Mlle. Waldinger says…
by Margaret McAvoy
If you are of just a certain demographic, then you may know Mademoiselle Waldinger. Après moi: vahl-dahn-zjay. She taught high school French and as she was my first and only French teacher during those years, I remember her well, and fondly. There was a smartness about her appearance, and indeed her presence. She was always neatly coiffed, always neatly outfitted in a dress or skirt with her clip earrings and red lipstick, always neatly organized with her lesson. She was crisp, yet kind, in her demeanor and elocution, and expected the same of us. She embodied all that I ever adored about all things françaises, mostly due to the fact that I will forever picture Paris as the 1950’s gem that it was, à la “Funny Face”, despite having been there long after. And yes, the same is true for Rome and “Roman Holiday”, but I’ll pursue that in a subsequent post. Being the teenage Francophile that I was, I was eager to please, and adopted a mild frustration with those in class who, I felt, did not warrant such a delightful teacher. But Mlle. Waldinger, of an era that was ever gracious, and with experience that saw this time and again, could engage them in her own lovely manner, and with disrespect from neither them, nor her. As like other foreign language classes, we were allowed to select a French name, by which to be called during class for the semester. Naturellement, I would choose “Françoise”, in honor of the first wife of Oscar de la Renta, whose perfume I still wear devotedly and quite happily to this day.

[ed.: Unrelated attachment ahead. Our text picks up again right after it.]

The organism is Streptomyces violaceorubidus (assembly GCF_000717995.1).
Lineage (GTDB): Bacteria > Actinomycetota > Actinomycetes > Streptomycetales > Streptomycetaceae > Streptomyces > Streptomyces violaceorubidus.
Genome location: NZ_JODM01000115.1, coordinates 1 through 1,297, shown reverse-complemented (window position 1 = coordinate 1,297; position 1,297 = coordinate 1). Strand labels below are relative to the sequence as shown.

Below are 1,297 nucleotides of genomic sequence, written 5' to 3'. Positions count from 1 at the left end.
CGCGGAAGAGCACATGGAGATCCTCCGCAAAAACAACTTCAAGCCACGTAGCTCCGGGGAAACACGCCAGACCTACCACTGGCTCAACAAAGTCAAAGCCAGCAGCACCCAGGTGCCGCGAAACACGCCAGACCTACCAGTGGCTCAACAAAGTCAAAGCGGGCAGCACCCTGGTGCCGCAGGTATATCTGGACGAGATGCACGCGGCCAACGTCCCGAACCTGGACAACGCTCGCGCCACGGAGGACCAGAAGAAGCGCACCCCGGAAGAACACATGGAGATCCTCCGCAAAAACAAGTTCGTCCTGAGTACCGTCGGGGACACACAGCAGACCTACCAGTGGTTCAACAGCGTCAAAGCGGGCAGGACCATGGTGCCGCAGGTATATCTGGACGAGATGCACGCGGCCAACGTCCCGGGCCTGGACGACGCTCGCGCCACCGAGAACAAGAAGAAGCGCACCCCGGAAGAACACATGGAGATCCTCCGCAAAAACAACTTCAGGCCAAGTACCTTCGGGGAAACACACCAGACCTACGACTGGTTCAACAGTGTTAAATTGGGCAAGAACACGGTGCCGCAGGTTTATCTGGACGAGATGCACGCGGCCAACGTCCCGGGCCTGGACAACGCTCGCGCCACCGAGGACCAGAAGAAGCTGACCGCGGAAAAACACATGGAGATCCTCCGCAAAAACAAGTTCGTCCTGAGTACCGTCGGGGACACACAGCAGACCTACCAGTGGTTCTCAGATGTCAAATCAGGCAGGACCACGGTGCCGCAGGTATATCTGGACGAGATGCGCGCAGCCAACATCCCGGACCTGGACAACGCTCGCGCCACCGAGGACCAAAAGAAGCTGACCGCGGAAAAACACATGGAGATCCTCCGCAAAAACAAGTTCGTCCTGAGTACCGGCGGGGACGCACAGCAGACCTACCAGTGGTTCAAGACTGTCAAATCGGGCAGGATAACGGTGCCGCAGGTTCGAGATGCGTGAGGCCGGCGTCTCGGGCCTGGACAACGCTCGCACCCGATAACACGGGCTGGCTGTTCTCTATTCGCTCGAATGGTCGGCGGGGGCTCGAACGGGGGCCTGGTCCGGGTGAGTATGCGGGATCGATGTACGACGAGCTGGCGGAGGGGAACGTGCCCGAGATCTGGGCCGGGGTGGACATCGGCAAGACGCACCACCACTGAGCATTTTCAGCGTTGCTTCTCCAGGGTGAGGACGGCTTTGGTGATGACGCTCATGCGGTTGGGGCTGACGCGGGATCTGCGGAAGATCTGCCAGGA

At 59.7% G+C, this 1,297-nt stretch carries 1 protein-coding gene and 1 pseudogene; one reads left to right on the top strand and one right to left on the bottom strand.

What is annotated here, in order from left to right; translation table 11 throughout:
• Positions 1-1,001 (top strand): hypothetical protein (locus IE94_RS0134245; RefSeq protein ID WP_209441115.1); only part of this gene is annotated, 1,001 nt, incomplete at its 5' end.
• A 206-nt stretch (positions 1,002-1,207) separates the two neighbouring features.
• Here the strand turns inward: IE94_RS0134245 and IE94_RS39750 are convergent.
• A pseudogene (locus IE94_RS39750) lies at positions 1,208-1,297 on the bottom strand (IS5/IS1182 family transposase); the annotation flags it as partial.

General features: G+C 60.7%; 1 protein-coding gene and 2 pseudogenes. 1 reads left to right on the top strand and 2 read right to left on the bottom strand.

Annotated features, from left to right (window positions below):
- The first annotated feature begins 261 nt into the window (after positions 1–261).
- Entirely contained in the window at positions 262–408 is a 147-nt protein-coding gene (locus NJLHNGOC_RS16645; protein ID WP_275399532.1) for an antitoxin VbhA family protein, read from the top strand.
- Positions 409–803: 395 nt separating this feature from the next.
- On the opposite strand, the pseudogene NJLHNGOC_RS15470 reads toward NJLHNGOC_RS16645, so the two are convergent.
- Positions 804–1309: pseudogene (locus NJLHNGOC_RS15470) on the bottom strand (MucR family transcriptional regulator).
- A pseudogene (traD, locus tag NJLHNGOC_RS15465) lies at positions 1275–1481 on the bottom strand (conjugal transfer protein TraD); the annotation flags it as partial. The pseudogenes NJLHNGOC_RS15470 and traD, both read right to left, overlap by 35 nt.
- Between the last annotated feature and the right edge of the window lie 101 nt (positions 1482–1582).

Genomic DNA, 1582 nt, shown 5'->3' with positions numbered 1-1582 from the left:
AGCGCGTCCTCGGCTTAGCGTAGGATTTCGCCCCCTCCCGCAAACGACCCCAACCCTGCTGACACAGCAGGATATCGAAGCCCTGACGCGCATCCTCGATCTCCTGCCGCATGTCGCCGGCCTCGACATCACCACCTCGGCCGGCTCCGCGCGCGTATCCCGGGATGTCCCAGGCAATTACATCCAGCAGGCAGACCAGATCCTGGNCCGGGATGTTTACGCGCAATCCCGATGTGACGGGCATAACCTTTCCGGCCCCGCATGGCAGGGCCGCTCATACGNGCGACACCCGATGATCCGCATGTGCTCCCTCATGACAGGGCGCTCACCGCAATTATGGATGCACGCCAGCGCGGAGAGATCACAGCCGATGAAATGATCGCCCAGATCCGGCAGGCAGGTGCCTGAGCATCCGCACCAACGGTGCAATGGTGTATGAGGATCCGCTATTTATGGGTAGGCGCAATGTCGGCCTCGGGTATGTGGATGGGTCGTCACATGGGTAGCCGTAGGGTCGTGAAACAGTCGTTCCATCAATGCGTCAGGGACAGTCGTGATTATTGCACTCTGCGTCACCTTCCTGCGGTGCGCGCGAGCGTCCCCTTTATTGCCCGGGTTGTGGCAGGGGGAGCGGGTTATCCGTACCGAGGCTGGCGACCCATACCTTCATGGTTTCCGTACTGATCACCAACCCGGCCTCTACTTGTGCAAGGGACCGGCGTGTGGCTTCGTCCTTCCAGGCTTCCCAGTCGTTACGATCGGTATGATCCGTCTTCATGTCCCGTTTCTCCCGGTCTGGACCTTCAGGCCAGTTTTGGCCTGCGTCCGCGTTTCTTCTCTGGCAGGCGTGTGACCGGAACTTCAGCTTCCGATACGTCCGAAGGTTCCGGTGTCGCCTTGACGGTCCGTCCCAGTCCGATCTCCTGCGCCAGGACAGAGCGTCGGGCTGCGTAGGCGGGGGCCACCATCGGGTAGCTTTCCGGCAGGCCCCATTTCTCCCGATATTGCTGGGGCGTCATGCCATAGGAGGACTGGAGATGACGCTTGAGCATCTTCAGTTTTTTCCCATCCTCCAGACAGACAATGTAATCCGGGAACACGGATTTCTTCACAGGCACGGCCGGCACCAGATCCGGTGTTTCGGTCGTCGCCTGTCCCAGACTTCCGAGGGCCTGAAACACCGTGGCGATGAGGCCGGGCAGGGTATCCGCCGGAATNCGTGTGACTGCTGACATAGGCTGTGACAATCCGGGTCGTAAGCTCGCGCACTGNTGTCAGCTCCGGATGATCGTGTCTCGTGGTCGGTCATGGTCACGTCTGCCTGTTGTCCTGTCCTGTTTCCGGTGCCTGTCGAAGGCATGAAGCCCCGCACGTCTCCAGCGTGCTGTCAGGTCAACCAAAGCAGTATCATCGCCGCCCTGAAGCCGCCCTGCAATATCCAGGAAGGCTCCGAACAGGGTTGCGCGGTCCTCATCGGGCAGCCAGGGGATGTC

“And you may call me Mademoiselle Waldinger.”
But surely, I thought, in my infinite wisdom, she is of an age to be married. So, being the entirely uncouth Francophile that I was, I broached the unthinkable, and quite stupidly inquired, “Madame?…Waldinger.”
“Non,” came the direct, but understanding, response …”Mademoiselle“.
I will forever wince at my impudence with this exchange, and in my feeble way to make amends, have decided to initiate a regular post entitled, “Mlle. Waldinger says…”. The design industry has a long and rich heritage of French history and creation, and no small part of a designer’s daily vocabulary is French, or of French origin. I thought that these posts might be of interest to any on-looker of the design industry, those who live vicarious lives of decorators through the shelter magazines, or those in the trade who need a brushing up on pronunciation and enunciation. Or simply those who slaughter the correct way to say “Hermès”. Hint: not all accents are equal…there is an accent “grave”, which is shown here, and indicates that it’s a short e vowel, not a long a vowel, and there is an accent “aigu”, which is shown in the word étudients, and indicates the long a sound. If you are one of the many who unwittingly has made this error, not to fret. Mademoiselle Waldinger will serve you well! Should you have any specific request, please do let me know, and I will respond in a subsequent post.
Until then, au revoir mes étudients!
Top image, Nouveau dictionnaire de la langue française, 1856, Pierre La Rousse, Librarie La Rousse et Boyer, Paris, kindly via Musée virtuel des dictionnaires
Bottom image, Hermès, “L’Art d’Écrire” silk scarf, Maurice Tranchant, original design, 1957, kindly via Luxury-Scarves.com